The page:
Roger Ailes – WSJ

Roger Ailes – WSJ.

If Ronald Reagan was rightly called the Great Communicator, Roger Ailes, who died Thursday at age 77, has to be considered the greatest creator of communicators in the history of politics or television.

Political professionals talk about the importance of “getting your message out.” Ailes knew the message mattered, but he also knew the message wasn’t worth much unless you knew how to deliver it.

Ailes relished challenges, so it’s no surprise that his first political client was presidential candidate Richard Nixon, who told Ailes in 1967 that TV was a gimmick. “If you think that,” Ailes replied, “you’ll lose again.” In 1968 Nixon defeated Hubert Humphrey. Ailes would later advise Ronald Reagan, George H.W. Bush and after the trauma of 9/11 George W. Bush.

Any understanding of Ailes’s success, though, must always return to the medium of television. His TV career started in 1962 in Cleveland as a property assistant for “The Mike Douglas Show,” a daytime talk show. At age 27 he was executive producer for the likeable Douglas, and the show became a hit.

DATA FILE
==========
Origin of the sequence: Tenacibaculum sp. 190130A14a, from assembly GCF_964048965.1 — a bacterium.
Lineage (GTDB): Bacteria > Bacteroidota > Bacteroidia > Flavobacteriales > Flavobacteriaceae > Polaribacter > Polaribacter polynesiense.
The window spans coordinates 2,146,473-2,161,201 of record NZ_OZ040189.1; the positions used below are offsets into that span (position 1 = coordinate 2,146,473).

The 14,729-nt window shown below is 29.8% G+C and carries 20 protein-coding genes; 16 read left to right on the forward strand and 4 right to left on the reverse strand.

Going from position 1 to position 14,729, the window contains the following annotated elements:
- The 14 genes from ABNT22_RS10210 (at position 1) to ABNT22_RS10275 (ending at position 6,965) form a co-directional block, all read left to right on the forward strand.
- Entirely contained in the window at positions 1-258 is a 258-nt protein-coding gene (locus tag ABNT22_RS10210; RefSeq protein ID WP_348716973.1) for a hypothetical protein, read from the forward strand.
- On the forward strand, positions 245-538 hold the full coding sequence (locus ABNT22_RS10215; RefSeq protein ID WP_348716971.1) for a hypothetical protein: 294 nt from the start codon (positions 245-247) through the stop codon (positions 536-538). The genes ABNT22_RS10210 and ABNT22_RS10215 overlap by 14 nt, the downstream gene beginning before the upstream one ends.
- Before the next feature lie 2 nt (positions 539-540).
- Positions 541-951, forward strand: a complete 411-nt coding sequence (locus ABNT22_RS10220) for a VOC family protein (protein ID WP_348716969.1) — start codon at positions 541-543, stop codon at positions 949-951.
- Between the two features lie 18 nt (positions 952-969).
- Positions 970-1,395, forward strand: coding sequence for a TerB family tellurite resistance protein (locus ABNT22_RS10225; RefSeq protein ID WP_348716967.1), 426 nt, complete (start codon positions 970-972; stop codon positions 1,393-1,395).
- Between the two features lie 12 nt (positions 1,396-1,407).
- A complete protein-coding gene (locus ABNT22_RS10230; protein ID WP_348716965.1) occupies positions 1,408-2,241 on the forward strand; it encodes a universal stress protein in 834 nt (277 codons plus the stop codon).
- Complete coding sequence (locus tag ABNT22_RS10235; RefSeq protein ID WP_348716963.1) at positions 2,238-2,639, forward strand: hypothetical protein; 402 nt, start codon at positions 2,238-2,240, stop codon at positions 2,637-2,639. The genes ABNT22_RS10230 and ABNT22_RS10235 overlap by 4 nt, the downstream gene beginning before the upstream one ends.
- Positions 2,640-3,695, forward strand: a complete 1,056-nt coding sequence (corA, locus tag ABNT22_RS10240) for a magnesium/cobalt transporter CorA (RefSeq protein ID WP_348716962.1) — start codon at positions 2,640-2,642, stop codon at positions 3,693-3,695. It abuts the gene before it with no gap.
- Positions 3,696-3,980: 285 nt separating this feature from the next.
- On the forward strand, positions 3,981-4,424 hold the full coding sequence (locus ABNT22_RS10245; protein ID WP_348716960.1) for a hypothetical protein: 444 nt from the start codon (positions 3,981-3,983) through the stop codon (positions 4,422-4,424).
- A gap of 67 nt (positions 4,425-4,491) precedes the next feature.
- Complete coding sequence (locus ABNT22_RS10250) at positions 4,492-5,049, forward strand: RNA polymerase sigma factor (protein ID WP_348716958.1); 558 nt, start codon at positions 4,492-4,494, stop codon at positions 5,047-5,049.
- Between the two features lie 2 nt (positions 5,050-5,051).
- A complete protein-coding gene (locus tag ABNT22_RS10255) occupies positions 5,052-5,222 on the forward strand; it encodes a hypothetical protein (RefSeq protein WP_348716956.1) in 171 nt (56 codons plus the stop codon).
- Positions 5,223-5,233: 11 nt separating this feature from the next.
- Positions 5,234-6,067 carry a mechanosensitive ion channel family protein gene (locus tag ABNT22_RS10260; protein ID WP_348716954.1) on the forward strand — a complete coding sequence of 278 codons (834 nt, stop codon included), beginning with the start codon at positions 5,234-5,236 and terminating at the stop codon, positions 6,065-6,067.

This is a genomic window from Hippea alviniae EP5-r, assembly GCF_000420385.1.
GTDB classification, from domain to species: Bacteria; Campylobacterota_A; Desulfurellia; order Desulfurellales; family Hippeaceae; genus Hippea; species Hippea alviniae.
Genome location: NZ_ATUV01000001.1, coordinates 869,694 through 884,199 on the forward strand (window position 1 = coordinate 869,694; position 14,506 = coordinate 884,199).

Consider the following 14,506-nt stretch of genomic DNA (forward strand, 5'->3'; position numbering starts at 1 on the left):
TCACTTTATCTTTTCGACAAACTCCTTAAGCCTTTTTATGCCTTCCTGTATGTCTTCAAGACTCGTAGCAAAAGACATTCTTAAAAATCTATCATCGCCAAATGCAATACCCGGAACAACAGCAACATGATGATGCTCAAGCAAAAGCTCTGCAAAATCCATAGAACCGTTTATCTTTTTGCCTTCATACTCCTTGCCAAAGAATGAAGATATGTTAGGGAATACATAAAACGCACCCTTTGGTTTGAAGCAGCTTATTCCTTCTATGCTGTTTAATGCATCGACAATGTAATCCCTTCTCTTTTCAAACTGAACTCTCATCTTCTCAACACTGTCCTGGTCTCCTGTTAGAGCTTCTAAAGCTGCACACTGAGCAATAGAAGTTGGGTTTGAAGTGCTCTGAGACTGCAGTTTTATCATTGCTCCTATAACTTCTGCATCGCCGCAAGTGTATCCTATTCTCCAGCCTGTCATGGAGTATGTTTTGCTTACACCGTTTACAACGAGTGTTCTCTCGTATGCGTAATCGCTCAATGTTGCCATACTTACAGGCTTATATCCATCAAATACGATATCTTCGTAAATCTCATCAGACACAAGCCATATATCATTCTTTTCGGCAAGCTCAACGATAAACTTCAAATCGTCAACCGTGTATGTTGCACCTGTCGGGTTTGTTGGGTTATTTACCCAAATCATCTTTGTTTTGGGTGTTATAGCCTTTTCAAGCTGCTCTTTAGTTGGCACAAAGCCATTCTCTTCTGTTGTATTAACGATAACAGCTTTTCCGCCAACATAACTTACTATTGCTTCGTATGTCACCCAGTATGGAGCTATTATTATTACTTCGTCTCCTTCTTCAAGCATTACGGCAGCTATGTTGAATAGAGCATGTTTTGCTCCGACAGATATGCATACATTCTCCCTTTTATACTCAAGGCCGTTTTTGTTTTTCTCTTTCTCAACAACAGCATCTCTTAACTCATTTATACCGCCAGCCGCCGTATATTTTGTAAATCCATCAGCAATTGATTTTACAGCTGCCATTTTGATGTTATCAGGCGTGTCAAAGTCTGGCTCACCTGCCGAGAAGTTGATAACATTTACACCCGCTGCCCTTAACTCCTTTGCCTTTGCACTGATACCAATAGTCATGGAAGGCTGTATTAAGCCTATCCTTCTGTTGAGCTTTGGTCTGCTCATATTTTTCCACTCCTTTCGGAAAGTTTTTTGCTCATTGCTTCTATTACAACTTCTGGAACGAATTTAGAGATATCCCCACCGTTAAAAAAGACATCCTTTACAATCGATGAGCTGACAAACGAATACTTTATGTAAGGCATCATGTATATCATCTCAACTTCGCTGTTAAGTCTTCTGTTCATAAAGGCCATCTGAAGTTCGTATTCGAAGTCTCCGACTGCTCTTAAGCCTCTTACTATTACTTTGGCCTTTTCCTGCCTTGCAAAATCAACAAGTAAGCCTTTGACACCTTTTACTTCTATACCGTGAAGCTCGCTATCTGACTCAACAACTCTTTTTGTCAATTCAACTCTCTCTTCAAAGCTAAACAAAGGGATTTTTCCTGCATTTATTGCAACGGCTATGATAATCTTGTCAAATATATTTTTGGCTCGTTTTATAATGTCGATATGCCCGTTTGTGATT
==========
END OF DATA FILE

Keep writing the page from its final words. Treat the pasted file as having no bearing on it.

Ailes’s biggest TV moment arrived when Rupert Murdoch, the owner of this newspaper, asked him to start a cable news channel in 1996. Fox News rose and eventually rolled over rival cable networks CNN and MSNBC.

Ailes’s competitors and critics acknowledged his success with Fox but never could understand how this “conservative” channel attracted and held so many viewers. Asked once how he accounted for this, Ailes told us it was pretty simple: NBC, CBS , ABC and his cable competitors aimed their programming at audiences on the East and West Coasts. He programmed for the country in between.

His liberal critics smirked at his famous Fox banner, “fair and balanced,” but failed to appreciate his deeper insight. A relentless competitor, Ailes thought traditional television had tilted its news and U.S. politics by elevating a single point of view. He saw a market for news and commentary that no one else offered, and he filled it (including a weekend show with Wall Street Journal editors).

Ailes’s career ended at Fox amid allegations of sexual harassment, but it is hard to overstate the importance of his legacy in television and American politics. He rebalanced both in the U.S. The competition in both will continue, but Roger Ailes redesigned the playing field.

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